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How to make organic rhododendron honey

How to make organic rhododendron honey

For the production of this particular honey we must start from the characteristic habitat where the Rhododendron plant lives. This shrubby plant grows in sunny soils, at varying heights between 800 and 1,300 meters. The flowering of this species of plants occurs between mid-June and the end of July. To understand how to produce organic rhododendron honey, some basic considerations must be made. Meanwhile, only recently has Rhododendron honey become a fairly common production, because only in recent times have become available means and roads with which to support a not easy transhumance, especially when we refer to the highest altitudes. Rhododendron honey is produced in Italy in practically all the regions of the Alps: from Valle d’Aosta, through Piedmont, Lombardy, Trentino-Alto Adige, to arrive, even if to a lesser extent in Friuli -Venice Giulia. One of the complications to the production, in stable quantities, of this honey is due to unstable meteorological conditions; the production being very tied to these limitations results, from year to year, very irregular. For this reason rhododendron honey can be defined as a niche product. Due to its characteristics, almost always the production of rhododendron honey is not sufficient to satisfy the request.

The reason for this request is because this honey is definitely appreciated for its organoleptic characteristics, but also because it is harvested in uncontaminated areas of high mountains, where even if it is not certified in organic it is almost certainly free from residues of synthetic products. The main organoleptic characteristics of rhododendron honey are: it is in the liquid state from colorless to pale straw yellow; in the crystallized state from white to light beige; the smell is very weak, ethereal; the taste is normally sweet, fine, not very persistent. A further difficulty in producing rhododendron honey in monofloral purity is linked to the fact that it is not done on intensive cultivations but on natural habitats where the rhododendron plant is obviously in association with other species typical of the area. For this reason you will often not find, in this honey, the organoleptic characteristics described above. In fact, in fact, the honey usually defined as rhododendron has a more intense aroma, due to the presence of other species. Rhododendron honeys are common with a floral / fruity aroma due to the presence of raspberry or with pungent odor due to the presence of the thymus.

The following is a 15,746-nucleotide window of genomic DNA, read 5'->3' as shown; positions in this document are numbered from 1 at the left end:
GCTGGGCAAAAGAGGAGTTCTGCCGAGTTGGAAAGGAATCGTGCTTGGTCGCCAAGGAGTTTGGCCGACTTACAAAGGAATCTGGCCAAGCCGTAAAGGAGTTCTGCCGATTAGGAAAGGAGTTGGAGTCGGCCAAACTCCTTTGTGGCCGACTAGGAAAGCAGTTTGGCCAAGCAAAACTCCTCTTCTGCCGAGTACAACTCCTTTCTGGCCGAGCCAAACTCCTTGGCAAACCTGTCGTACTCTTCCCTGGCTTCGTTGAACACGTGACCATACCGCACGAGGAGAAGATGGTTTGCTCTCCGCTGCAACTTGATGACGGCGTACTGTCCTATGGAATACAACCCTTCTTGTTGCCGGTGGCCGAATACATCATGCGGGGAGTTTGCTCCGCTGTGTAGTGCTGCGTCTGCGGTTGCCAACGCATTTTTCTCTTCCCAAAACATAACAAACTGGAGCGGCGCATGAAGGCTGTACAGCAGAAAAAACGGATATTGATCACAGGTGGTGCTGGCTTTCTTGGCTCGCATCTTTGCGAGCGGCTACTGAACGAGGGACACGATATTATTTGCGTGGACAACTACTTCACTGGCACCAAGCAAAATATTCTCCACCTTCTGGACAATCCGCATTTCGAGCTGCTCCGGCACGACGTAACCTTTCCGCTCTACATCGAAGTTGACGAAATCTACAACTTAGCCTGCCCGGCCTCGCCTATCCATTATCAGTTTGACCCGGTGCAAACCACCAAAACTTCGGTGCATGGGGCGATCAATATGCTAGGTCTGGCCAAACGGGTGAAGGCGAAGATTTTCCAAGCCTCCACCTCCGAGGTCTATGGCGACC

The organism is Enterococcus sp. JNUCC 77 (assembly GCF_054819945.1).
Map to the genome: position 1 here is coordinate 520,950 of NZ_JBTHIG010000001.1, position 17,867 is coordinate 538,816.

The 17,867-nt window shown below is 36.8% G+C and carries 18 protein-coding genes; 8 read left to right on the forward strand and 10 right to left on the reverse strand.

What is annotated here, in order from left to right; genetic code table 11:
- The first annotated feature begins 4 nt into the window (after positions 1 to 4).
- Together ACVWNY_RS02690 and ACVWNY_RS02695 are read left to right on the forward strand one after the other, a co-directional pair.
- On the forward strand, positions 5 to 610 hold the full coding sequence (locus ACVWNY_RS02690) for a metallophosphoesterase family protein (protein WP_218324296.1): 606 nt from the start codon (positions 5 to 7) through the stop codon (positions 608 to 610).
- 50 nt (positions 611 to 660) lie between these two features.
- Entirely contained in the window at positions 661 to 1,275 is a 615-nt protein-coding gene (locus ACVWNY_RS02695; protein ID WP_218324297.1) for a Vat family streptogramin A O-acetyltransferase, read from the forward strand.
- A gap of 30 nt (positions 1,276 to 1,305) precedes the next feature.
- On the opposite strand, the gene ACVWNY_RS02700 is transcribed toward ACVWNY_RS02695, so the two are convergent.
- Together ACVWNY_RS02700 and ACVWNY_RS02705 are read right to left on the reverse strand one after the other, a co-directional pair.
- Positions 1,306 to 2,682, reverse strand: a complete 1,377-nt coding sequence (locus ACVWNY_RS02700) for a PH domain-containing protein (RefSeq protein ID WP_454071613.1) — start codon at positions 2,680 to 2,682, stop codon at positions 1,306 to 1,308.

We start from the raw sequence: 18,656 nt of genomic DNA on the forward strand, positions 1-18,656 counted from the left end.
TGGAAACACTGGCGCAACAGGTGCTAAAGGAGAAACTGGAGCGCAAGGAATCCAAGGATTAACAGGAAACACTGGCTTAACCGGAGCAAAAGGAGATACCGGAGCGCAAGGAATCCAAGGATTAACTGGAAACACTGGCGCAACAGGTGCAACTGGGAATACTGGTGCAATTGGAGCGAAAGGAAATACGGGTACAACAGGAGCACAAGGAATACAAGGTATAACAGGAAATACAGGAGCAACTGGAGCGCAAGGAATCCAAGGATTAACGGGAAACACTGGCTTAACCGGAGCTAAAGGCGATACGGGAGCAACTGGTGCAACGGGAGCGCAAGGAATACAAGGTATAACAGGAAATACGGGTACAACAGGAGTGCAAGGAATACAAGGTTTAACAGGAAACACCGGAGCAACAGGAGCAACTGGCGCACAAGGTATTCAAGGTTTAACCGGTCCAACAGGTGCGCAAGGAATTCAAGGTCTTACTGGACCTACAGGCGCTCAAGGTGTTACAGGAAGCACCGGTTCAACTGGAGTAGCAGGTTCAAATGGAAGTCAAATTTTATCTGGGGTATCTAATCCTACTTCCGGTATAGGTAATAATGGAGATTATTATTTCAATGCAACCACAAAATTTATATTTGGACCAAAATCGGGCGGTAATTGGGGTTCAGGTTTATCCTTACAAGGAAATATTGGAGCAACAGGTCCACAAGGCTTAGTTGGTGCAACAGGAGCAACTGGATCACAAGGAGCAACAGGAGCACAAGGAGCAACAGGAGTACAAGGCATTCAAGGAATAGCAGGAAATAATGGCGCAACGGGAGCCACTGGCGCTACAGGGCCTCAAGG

Therefore, to avoid this problem, we must think of increasing, with artificial plantations, the density of presence of the rhododendron in these arias to obtain a honey with a higher monofloral percentage. But we must be careful of the toxins that may contain this honey (graianatoxins, rodotoxins), capable of causing what is called rhododendron poisoning or mad honey intoxication. The toxic effects are also found on the same bees that can die poisoned. In Italy the problem can be given by rhododendron ornamental cultivated in the gardens and visited by the bees, or you have to pay attention to lots of honey coming from Turkey. Toxins are very concentrated in the honey of “Rhododendron ponticum” and “Rhododendron flavum”, which grow in fact in the mountainous regions of Turkey. Unfortunately, inappropriately, the poisonings due to these honeys are not infrequent. In particular, men who challenge its toxicity to exploit its renowned properties of “natural viagra”. These are symptoms lasting 24 hours which can be caused by a few spoonfuls of honey. Fortunately in the species of Rhododendron spontaneous in Italy, these substances have been found only in the leaves, poisonous for both humans and for the livestock, while the nectar, and therefore the honey, do not show traces of substances dangerous for humans.

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